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Earth NASA Space Science

WISE Discovers 95 New Near-Earth Asteroids 112

Posted by timothy
from the are-you-sure-you-want-to-know? dept.
astroengine writes "NASA's Wide-Field Infrared Survey Explorer (WISE) has turned up 25,000 new asteroid discoveries, 95 of which are near-Earth objects (NEOs). This mission is as fascinating as it is frightening. Capable of spotting any cosmic object glowing in infrared wavelengths, WISE has become an expert asteroid hunter, seeing these interplanetary vagabonds, some of which get uncomfortably close to our planet."
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WISE Discovers 95 New Near-Earth Asteroids

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  • by Anonymous Coward on Saturday July 17, 2010 @10:35PM (#32940780)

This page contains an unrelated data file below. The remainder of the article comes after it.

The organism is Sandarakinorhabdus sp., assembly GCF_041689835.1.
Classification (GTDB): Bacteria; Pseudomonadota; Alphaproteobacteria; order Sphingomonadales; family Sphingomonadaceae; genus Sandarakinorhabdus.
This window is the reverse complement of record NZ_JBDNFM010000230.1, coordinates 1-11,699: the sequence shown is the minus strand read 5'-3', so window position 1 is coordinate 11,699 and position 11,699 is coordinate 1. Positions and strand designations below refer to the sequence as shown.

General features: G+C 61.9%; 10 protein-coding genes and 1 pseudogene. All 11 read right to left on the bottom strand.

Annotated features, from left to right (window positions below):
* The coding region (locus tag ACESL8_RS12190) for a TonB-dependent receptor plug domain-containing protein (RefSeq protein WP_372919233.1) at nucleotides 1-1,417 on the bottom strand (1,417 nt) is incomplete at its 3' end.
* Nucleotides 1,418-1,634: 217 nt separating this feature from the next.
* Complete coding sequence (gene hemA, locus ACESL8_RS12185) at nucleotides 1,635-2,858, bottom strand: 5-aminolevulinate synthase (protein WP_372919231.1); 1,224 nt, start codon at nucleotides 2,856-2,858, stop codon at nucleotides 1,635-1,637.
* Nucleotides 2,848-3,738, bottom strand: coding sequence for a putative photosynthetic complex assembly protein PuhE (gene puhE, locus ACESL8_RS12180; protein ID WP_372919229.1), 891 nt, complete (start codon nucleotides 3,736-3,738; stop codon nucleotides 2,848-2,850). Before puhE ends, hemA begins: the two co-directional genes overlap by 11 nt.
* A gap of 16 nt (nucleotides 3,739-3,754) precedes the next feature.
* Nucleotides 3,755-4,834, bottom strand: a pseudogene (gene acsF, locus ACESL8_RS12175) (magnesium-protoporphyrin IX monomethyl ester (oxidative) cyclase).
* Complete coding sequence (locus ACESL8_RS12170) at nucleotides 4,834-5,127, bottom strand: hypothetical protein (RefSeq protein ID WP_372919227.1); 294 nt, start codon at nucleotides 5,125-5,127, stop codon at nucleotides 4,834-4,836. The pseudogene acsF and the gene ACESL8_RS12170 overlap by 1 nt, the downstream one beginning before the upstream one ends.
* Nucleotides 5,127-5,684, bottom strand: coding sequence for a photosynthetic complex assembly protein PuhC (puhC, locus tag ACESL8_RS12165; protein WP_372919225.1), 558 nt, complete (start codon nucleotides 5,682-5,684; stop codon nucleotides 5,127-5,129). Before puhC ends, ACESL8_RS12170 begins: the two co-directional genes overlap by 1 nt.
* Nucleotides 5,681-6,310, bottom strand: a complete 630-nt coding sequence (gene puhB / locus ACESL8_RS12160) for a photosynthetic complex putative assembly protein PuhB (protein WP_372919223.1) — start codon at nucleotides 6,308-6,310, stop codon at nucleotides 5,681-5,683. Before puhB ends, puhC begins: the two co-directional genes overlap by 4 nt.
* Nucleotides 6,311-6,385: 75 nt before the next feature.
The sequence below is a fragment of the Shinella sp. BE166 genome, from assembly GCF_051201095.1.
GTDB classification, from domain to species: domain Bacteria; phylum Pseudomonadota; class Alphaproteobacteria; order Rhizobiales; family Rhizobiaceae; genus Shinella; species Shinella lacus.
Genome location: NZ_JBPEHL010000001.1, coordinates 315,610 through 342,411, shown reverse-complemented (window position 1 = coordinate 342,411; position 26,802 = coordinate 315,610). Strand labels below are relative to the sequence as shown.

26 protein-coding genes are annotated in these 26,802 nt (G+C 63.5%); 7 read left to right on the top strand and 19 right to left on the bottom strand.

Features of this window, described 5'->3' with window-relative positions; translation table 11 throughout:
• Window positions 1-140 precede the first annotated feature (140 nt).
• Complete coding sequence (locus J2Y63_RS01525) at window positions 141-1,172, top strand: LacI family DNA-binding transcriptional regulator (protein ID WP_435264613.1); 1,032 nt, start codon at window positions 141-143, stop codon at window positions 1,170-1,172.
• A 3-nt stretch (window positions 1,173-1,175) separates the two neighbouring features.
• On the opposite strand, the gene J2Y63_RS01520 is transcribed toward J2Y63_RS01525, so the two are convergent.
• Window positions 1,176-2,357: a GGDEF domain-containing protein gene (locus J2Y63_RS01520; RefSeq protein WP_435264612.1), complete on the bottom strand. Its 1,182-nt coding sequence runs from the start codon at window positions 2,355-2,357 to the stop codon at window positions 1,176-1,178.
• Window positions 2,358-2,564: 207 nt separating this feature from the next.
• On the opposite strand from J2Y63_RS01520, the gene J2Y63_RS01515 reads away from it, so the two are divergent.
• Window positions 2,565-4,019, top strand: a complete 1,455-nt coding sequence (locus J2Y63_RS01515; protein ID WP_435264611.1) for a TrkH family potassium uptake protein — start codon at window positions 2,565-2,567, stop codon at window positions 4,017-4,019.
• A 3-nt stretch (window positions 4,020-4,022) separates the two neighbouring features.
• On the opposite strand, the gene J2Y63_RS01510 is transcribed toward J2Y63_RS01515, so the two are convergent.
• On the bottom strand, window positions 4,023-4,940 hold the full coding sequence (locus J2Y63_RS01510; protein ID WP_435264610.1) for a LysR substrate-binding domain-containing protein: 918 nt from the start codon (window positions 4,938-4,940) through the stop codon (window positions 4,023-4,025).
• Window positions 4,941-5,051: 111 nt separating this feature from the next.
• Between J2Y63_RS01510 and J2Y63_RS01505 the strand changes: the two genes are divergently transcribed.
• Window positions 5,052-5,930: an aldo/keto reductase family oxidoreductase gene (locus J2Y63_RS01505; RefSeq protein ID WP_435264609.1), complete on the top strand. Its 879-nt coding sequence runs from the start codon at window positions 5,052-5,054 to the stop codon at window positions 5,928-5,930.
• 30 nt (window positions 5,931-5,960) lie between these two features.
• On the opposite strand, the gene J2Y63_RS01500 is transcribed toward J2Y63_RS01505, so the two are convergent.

I'd rather know it's my last chance to see people than not get that chance.

    Also, first?

    • by ushering05401 (1086795) on Saturday July 17, 2010 @11:03PM (#32940872) Journal

      So Cletus turns to his friend Clem and says:

      "Clem, if there was an asteroid and it was going to absolutely pulverize the Earth; by which I mean it will smash the Earth to frickin smithereens; and you have got only thirty minutes left to your god blessed life what in the world would you do with yourself?"

      Clem chews his chaw a minute, spits, and retorts: "Well Cletus, I suppose I'd fuck the living hell out of the first thing that moved. How 'bout you good friend?"

      Cletus mulls the problem and, in solemn tone replies: "Well Clem, I'd prolly just stand perfectly still."

  • It's WISE systems Astetoids 95's!

  • by JoshuaZ (1134087) on Saturday July 17, 2010 @10:54PM (#32940828) Homepage
    The discovery of additional Near Earth Asteroids isn't scary at all. We knew these objects almost certainly had to be there. We didn't know where exactly they were. Now we can go and track their orbits and if anyone gets close to being a threat maybe have some small chance at dealing with it or preparing for the really bad results if we can't deal with it. This is a good thing. Not searching for these objects would just be like trying to deal with a big angry predator by sticking your head in the ground and hoping it goes away.